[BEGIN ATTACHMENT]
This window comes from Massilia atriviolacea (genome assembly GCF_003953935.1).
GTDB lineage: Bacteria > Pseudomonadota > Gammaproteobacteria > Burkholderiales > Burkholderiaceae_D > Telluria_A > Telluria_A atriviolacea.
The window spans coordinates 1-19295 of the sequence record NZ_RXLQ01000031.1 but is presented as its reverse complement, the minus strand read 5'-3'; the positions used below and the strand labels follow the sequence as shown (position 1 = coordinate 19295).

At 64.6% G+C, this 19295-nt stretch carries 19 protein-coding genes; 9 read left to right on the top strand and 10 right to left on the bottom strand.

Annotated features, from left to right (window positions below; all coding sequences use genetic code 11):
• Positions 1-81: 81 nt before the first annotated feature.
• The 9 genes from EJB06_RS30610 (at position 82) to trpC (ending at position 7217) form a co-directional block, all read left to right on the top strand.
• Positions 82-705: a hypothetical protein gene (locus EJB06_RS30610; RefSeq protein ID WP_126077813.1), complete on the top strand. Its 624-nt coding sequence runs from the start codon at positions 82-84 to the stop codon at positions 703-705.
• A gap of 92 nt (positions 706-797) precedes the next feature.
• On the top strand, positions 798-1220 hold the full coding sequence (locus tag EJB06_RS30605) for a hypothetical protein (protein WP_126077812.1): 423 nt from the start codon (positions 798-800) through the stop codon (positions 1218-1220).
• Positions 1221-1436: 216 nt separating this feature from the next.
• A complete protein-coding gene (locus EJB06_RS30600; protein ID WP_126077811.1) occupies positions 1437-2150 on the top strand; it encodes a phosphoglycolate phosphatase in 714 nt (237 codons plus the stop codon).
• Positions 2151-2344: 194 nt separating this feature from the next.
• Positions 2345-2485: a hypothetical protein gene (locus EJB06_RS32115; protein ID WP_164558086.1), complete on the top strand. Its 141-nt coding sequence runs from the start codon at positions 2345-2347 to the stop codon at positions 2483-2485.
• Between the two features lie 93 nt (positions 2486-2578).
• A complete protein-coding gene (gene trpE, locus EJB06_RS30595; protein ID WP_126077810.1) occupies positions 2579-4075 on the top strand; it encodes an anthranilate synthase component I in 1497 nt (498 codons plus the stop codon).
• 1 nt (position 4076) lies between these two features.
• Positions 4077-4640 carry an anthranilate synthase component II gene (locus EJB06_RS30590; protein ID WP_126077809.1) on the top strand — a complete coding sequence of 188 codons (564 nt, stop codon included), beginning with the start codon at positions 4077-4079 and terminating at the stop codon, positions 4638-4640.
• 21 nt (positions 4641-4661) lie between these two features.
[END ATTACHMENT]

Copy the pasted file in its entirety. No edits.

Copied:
This window comes from Massilia atriviolacea (genome assembly GCF_003953935.1).
GTDB lineage: Bacteria > Pseudomonadota > Gammaproteobacteria > Burkholderiales > Burkholderiaceae_D > Telluria_A > Telluria_A atriviolacea.
The window spans coordinates 1-19295 of the sequence record NZ_RXLQ01000031.1 but is presented as its reverse complement, the minus strand read 5'-3'; the positions used below and the strand labels follow the sequence as shown (position 1 = coordinate 19295).

At 64.6% G+C, this 19295-nt stretch carries 19 protein-coding genes; 9 read left to right on the top strand and 10 right to left on the bottom strand.

Annotated features, from left to right (window positions below; all coding sequences use genetic code 11):
• Positions 1-81: 81 nt before the first annotated feature.
• The 9 genes from EJB06_RS30610 (at position 82) to trpC (ending at position 7217) form a co-directional block, all read left to right on the top strand.
• Positions 82-705: a hypothetical protein gene (locus EJB06_RS30610; RefSeq protein ID WP_126077813.1), complete on the top strand. Its 624-nt coding sequence runs from the start codon at positions 82-84 to the stop codon at positions 703-705.
• A gap of 92 nt (positions 706-797) precedes the next feature.
• On the top strand, positions 798-1220 hold the full coding sequence (locus tag EJB06_RS30605) for a hypothetical protein (protein WP_126077812.1): 423 nt from the start codon (positions 798-800) through the stop codon (positions 1218-1220).
• Positions 1221-1436: 216 nt separating this feature from the next.
• A complete protein-coding gene (locus EJB06_RS30600; protein ID WP_126077811.1) occupies positions 1437-2150 on the top strand; it encodes a phosphoglycolate phosphatase in 714 nt (237 codons plus the stop codon).
• Positions 2151-2344: 194 nt separating this feature from the next.
• Positions 2345-2485: a hypothetical protein gene (locus EJB06_RS32115; protein ID WP_164558086.1), complete on the top strand. Its 141-nt coding sequence runs from the start codon at positions 2345-2347 to the stop codon at positions 2483-2485.
• Between the two features lie 93 nt (positions 2486-2578).
• A complete protein-coding gene (gene trpE, locus EJB06_RS30595; protein ID WP_126077810.1) occupies positions 2579-4075 on the top strand; it encodes an anthranilate synthase component I in 1497 nt (498 codons plus the stop codon).
• 1 nt (position 4076) lies between these two features.
• Positions 4077-4640 carry an anthranilate synthase component II gene (locus EJB06_RS30590; protein ID WP_126077809.1) on the top strand — a complete coding sequence of 188 codons (564 nt, stop codon included), beginning with the start codon at positions 4077-4079 and terminating at the stop codon, positions 4638-4640.
• 21 nt (positions 4641-4661) lie between these two features.